Terri Schiavo case disqualifies Ben Carson and Jeb Bush for presidency: pro-life leader
WASHINGTON, D.C., November 17, 2015 (LifeSiteNews) - The words of Dr. Ben Carson, and the actions of Gov. Jeb Bush, disqualify them both from serving as president of the United States, a leading pro-life leader said today.
"We have seen what it is like to have a president who does not value every life equally, and we certainly do not need another," said Troy Newman, the president of Operation Rescue. "In my opinion, Ben Carson's statement dismissing Terri's life as 'nothing,' and Jeb Bush's failure to take action to save Terri, has disqualified them both from the office of president."
Over the weekend Dr. Ben Carson, one of the current front runners for the Republican presidential nomination, dismissed the Terri Schiavo case as "much ado about nothing."
Schiavo's brother, Bobby Schindler, said yesterday that "Dr. Carson owes every pro-life advocate an apology."
Schindler, who later opened the Terri Schiavo Life and Hope Network to advocate for brain injured patients around the country, said, if elected president, Ben Carson would "represent a one-man death panel."
Rev. Pat Mahoney, the leader of the Christian Defense Coalition, said, "It is hard to imagine any more insensitive and uncaring language describing the tragic circumstances of Terri Schiavo's death."
"With comments like this, one shudders at what kind of Presidential policies he would have concerning end-of-life issues and working with the disability community," Rev. Mahoney said.
Dr. Carson had previously concerned pro-life voters by saying he had referred pregnant women to abortionists if their babies suffer from fetal anomalies and declaring it would be "foolish" not to use the organs of aborted babies for medical research.
Jeb Bush, who was governor of Florida during the Terri Schiavo case, intervened to try to save her life from a court order depriving her of all food and hydration.
However, he backed down from a last ditch effort that may have saved Schiavo's life, according to local media. Jeb Bush appealed an order issued by Pinellas-Pasco County Circuit Judge George W. Greer to deny Schiavo the nourishment keeping her alive. Under Florida law, that appeal suspended the existing order.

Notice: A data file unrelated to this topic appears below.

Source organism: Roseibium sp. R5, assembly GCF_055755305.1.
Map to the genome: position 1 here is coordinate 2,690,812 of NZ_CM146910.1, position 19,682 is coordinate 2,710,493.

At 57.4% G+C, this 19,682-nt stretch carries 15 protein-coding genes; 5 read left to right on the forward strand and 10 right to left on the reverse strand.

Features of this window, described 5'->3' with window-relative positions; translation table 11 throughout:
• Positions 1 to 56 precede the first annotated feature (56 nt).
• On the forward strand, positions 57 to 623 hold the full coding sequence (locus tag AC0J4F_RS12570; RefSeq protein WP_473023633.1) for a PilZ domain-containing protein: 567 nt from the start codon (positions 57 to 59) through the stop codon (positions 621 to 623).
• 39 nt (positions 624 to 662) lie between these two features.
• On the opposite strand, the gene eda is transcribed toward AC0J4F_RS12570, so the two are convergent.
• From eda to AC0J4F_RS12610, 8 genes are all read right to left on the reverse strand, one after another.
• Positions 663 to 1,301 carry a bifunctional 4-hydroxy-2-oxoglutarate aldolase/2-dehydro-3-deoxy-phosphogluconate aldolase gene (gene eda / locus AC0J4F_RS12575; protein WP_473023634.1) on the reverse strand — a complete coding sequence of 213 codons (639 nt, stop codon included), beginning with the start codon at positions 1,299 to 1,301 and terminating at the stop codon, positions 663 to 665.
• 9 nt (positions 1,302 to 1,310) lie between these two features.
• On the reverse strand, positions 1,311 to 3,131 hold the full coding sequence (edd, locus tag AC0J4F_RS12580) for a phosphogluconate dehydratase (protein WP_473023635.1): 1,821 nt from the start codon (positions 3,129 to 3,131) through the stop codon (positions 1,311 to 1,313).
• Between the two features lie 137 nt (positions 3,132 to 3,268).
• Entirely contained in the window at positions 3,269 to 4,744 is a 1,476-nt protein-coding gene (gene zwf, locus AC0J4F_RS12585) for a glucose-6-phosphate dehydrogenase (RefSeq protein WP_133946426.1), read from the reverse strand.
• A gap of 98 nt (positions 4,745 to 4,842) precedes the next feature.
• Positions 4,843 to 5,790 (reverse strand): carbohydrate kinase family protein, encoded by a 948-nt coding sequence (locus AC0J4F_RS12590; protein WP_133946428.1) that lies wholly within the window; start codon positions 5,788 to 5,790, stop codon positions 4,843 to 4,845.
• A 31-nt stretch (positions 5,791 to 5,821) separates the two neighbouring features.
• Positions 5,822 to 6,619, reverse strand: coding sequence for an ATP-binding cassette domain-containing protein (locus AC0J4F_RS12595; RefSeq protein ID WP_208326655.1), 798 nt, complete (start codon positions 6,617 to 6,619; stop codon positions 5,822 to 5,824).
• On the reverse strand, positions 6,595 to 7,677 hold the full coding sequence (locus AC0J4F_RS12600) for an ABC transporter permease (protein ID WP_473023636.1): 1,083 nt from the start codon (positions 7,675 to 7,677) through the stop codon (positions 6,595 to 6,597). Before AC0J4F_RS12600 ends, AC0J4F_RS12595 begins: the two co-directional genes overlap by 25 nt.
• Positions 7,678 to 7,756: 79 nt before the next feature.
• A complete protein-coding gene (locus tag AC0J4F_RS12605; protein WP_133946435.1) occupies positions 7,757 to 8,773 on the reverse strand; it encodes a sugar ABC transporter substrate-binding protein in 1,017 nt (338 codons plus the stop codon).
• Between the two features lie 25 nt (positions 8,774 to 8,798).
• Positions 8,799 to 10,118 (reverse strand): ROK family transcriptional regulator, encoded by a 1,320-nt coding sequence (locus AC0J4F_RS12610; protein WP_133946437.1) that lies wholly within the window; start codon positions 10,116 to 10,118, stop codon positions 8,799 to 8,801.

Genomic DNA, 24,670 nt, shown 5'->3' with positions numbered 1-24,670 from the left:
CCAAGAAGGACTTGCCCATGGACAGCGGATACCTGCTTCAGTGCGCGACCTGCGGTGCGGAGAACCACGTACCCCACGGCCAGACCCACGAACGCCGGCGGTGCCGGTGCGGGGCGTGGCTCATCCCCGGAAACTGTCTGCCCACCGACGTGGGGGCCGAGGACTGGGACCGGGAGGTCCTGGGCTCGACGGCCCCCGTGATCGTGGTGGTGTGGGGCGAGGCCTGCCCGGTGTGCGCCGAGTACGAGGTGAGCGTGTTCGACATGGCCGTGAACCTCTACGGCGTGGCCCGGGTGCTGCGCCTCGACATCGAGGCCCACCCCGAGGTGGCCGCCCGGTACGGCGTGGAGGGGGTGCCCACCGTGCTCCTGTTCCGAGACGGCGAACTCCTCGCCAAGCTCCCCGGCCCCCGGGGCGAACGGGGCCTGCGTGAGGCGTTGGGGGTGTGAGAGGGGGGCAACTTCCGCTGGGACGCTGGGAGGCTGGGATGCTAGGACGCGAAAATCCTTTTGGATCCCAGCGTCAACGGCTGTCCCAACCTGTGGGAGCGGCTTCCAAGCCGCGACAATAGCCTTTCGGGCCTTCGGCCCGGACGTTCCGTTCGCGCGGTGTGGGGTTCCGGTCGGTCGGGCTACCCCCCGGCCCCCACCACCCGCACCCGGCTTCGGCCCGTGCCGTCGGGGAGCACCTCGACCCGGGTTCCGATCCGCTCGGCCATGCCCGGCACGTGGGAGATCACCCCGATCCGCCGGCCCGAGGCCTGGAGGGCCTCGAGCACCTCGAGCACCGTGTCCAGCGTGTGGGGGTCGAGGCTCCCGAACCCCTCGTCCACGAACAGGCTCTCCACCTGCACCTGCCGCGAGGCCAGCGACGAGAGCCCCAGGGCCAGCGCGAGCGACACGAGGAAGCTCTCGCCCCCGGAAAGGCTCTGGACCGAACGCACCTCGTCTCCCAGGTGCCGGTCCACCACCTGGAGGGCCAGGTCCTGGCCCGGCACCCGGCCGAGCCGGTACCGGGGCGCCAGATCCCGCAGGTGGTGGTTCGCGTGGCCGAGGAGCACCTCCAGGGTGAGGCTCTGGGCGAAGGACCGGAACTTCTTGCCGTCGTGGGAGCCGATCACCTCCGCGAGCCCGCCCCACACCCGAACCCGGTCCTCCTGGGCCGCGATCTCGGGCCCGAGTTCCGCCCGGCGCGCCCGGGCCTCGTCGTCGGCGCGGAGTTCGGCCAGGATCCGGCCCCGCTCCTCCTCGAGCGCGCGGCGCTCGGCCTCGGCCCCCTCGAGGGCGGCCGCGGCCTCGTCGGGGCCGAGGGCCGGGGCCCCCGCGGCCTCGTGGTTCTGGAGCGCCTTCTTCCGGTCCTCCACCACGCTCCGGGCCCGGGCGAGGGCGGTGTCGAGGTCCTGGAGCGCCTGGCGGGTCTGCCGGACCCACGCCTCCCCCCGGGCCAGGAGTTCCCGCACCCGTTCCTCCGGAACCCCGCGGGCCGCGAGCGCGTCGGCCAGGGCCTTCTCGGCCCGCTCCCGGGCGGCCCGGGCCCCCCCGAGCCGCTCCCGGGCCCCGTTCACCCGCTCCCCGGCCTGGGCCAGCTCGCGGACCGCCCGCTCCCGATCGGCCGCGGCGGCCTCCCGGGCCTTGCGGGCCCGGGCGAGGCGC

Jeb Bush issued the appeal at 8:15 a.m. on Saturday, March 26, 2005. Gov. Bush ordered the Florida Department of Law Enforcement (FDLE) to enter the Hospice House Woodside in Pinellas Park and move her to Morton Plant Hospital, to reinsert her feeding tube. But when city police and county sheriff's officials stood their ground, he reversed himself.
“The FDLE called to say they were en route to the scene,” an unnamed city police official told the Miami Herald. “When the sheriff’s department and our department told them they could not enforce their order, they backed off.”
Just before 11 a.m., Judge Greer found out about the appeal and legally blocked state officials from taking any further action.
Terri Schiavo died five days later.
Jeb Bush has also concerned pro-life Republicans, saying he would have no pro-life "litmus test" for future Supreme Court nominees, saying "of course" he supports exceptions for abortion in the case of rape and incest, and floating attack ads painting his former protege Marco Rubio as too pro-life to win the general election.
After leaving office, Jeb Bush sat on the board of Bloomberg Philanthropies, which launched a worldwide campaign to loosen abortion restrictions in pro-life countries, in partnership with Planned Parenthood Global. Bush served in that capacity until last December, shortly before launching his presidential campaign.
The Ben Carson presidential campaign told LifeSiteNews it would issue a comment today. However, no comment has been issued by the close of business.
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